The Bing AI chatbot labeled the malicious website as the official website of an IP scanner provider and recommended users to visit it, despite its involvement in the malvertising attack campaign.
In the wake of OpenAI’s ChatGPT‘s soaring success, Microsoft’s Bing AI Chatbot emerged as a challenging player in the world of artificial intelligence, boasting over 100 million active users. While this achievement underscores the growing influence of AI, it has also attracted the attention of cybercriminals seeking to exploit this massive user base.
Recent revelations indicate that Bing AI has become the latest target of malvertising attacks, raising significant concerns within the cybersecurity community.
In a blog post, Jérôme Segura, a senior security researcher at Malwarebytes Labs, shed light on the alarming exploitation of Bing AI Chatbot by malicious actors. The attackers have cleverly embedded malicious advertisements within the chatbot, representing a novel approach to malvertising.
It’s crucial to note that the advertising mechanism within Bing AI Chatbot operates similarly to conventional search results, where advertisers bid on specific keywords to have their ads displayed to users conducting related searches. However, there are noteworthy distinctions in how these ads manifest within chatbots.
The attack unveiled by Malwarebytes involved cybercriminals masquerading as the Advanced IP Scanner provider to lure users into clicking on their malicious ads. Advanced IP Scanner is a tool commonly used by network administrators, hinting at the possibility that the culprits behind this campaign may be specifically targeting IT and cybersecurity professionals, although this remains unconfirmed.
In a screenshot shared by Segura, the top ad slot prominently features a website address (mynetfoldersipcfd), claiming to be the official source for downloading Advanced IP Scanner. To make things worse for unsuspecting users, Bing AI itself promoted this malicious website as the legitimate destination.
The true intent behind mynetfoldersipcfd is to segregate genuine victims from bots, sandboxes, or security researchers. It accomplishes this by scrutinizing various factors, including users’ IP addresses, time zones, and system settings, such as web rendering preferences that identify virtual machines.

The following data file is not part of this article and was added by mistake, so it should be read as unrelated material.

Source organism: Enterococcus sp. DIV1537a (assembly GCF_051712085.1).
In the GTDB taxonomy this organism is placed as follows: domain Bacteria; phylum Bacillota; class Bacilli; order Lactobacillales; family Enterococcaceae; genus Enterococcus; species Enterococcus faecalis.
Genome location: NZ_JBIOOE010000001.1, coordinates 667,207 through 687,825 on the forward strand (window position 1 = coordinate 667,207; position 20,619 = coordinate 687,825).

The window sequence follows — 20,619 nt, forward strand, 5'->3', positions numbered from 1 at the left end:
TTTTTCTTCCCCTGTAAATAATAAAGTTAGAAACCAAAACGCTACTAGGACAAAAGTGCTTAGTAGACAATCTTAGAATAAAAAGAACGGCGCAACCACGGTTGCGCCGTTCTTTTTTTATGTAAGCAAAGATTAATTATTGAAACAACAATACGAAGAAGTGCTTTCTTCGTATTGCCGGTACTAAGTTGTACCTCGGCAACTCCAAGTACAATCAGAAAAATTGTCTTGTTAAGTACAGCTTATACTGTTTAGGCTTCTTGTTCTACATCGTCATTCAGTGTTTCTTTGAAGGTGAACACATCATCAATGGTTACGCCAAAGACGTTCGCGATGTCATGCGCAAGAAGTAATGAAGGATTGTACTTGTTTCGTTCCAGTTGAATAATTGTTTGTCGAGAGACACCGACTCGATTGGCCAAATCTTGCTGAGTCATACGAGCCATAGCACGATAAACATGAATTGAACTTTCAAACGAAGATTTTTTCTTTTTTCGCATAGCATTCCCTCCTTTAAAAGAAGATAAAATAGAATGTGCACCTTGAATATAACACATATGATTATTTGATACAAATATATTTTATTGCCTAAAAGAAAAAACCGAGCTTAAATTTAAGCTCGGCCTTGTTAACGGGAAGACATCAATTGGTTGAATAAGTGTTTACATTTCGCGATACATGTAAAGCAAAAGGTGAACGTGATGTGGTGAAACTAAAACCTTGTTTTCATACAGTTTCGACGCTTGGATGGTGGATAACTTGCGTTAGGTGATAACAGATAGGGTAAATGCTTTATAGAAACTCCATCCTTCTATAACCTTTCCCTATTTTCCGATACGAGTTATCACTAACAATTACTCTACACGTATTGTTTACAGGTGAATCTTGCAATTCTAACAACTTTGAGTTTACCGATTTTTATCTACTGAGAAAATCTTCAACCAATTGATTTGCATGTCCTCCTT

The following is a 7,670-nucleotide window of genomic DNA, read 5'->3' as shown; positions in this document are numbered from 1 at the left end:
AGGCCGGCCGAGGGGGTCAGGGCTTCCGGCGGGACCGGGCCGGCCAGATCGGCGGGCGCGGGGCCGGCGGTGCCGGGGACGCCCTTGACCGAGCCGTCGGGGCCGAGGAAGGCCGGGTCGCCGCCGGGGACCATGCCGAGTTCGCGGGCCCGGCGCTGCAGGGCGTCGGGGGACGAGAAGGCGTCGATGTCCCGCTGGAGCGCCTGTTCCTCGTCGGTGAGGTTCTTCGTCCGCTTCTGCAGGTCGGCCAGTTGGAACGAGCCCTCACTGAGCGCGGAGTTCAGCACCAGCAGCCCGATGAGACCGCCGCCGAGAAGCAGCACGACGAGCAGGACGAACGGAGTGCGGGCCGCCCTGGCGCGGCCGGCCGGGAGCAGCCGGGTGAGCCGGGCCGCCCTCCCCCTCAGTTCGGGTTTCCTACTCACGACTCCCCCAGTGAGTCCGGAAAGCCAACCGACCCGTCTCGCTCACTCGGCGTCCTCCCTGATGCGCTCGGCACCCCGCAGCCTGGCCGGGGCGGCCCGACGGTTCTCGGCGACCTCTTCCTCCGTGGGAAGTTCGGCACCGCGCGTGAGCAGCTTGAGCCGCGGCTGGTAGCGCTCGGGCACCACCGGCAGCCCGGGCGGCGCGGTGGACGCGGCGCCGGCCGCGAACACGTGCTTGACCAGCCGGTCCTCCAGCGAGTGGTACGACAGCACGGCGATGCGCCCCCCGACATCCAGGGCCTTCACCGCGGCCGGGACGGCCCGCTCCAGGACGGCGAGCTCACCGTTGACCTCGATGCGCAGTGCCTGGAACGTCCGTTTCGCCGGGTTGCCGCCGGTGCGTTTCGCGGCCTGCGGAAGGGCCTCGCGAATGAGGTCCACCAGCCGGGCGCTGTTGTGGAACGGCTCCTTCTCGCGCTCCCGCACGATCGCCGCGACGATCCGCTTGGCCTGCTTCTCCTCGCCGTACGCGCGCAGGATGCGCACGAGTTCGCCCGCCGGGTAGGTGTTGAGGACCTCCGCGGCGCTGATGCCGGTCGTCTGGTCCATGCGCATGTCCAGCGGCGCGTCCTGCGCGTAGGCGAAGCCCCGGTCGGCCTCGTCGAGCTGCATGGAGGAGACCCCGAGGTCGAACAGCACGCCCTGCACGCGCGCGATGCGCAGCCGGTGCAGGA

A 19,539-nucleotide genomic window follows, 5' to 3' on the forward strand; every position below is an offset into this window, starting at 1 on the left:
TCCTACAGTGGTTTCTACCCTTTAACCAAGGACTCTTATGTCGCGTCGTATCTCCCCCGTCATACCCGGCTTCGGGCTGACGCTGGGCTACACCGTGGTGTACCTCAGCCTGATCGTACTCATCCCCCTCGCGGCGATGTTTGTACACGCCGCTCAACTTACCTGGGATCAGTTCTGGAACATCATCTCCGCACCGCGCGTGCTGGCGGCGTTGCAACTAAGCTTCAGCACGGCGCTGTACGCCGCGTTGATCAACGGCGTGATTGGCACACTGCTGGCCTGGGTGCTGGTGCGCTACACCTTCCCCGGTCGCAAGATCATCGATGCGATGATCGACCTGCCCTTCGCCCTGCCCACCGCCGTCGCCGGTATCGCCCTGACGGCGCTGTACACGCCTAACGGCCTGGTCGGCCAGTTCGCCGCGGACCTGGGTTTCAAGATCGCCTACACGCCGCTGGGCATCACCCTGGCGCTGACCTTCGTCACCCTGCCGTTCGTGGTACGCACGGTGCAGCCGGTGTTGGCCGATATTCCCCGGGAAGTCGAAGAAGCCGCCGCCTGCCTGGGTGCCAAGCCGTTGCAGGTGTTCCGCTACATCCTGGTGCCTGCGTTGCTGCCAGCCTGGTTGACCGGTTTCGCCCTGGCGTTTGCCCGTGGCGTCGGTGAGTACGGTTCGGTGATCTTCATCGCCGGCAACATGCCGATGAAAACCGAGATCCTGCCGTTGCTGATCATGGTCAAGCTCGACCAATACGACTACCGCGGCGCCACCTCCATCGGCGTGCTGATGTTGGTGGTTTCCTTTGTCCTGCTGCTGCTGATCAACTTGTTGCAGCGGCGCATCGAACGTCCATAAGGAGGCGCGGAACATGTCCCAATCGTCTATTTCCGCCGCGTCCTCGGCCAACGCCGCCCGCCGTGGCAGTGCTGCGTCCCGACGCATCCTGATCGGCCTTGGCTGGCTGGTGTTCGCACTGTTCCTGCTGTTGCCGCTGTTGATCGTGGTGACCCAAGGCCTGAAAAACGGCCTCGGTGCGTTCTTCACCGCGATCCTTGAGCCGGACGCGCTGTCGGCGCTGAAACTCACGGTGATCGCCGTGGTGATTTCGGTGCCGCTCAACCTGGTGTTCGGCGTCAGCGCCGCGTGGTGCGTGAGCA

Human users are redirected to a deceptive site (advenced-ip-scannercom), mimicking the official platform. Meanwhile, other unsuspecting visitors are rerouted to a decoy page. The subsequent step involves duping users into downloading and installing a fake malicious version of Advanced IP Scanner, facilitating the theft of user data. It is crucial to emphasize that the official website for downloading Advanced IP Scanner is advanced-ip-scanner.com, not (advenced-ip-scannercom).
The difference between the two sites is the use of a and e in their addresses: advanced-ip-scanner.com and (advenced-ip-scannercom). This is a typical case of Typosquatting. Typosquatting is a type of attack that involves registering domain names that are similar to popular websites but with common misspellings.
The malvertising campaign doesn’t stop here. Segura also flagged another malicious ad served through Bing AI Chatbot, where the same threat actor replicated Mycase.com, a US-based cloud legal practice management software solution. Mycase.com is instrumental in aiding attorneys and law firms in managing cases, clients, and communications.
This incident emphasised the importance of exercising extreme caution when encountering ads within chatbots and search engines. Although malvertising attacks are not novel, their execution through an AI chatbot platform is definitely an unsettling development.
To safeguard against such threats, it is advisable to employ updated anti-malware solutions, leverage browser scanning applications or plugins, and stay vigilant by keeping software and systems up-to-date. In an era of evolving cybersecurity challenges, these precautions are essential to protect against the ever-creative tactics of cybercriminals.